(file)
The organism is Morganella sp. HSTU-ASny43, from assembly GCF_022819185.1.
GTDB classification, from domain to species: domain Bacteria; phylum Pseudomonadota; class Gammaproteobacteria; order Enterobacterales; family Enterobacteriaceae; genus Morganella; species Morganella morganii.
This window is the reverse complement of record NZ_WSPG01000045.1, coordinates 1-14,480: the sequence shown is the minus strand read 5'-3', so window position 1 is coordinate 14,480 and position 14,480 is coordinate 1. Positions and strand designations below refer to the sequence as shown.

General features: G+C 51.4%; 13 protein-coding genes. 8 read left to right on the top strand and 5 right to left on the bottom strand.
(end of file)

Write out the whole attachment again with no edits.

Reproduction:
The organism is Morganella sp. HSTU-ASny43, from assembly GCF_022819185.1.
GTDB classification, from domain to species: domain Bacteria; phylum Pseudomonadota; class Gammaproteobacteria; order Enterobacterales; family Enterobacteriaceae; genus Morganella; species Morganella morganii.
This window is the reverse complement of record NZ_WSPG01000045.1, coordinates 1-14,480: the sequence shown is the minus strand read 5'-3', so window position 1 is coordinate 14,480 and position 14,480 is coordinate 1. Positions and strand designations below refer to the sequence as shown.

General features: G+C 51.4%; 13 protein-coding genes. 8 read left to right on the top strand and 5 right to left on the bottom strand.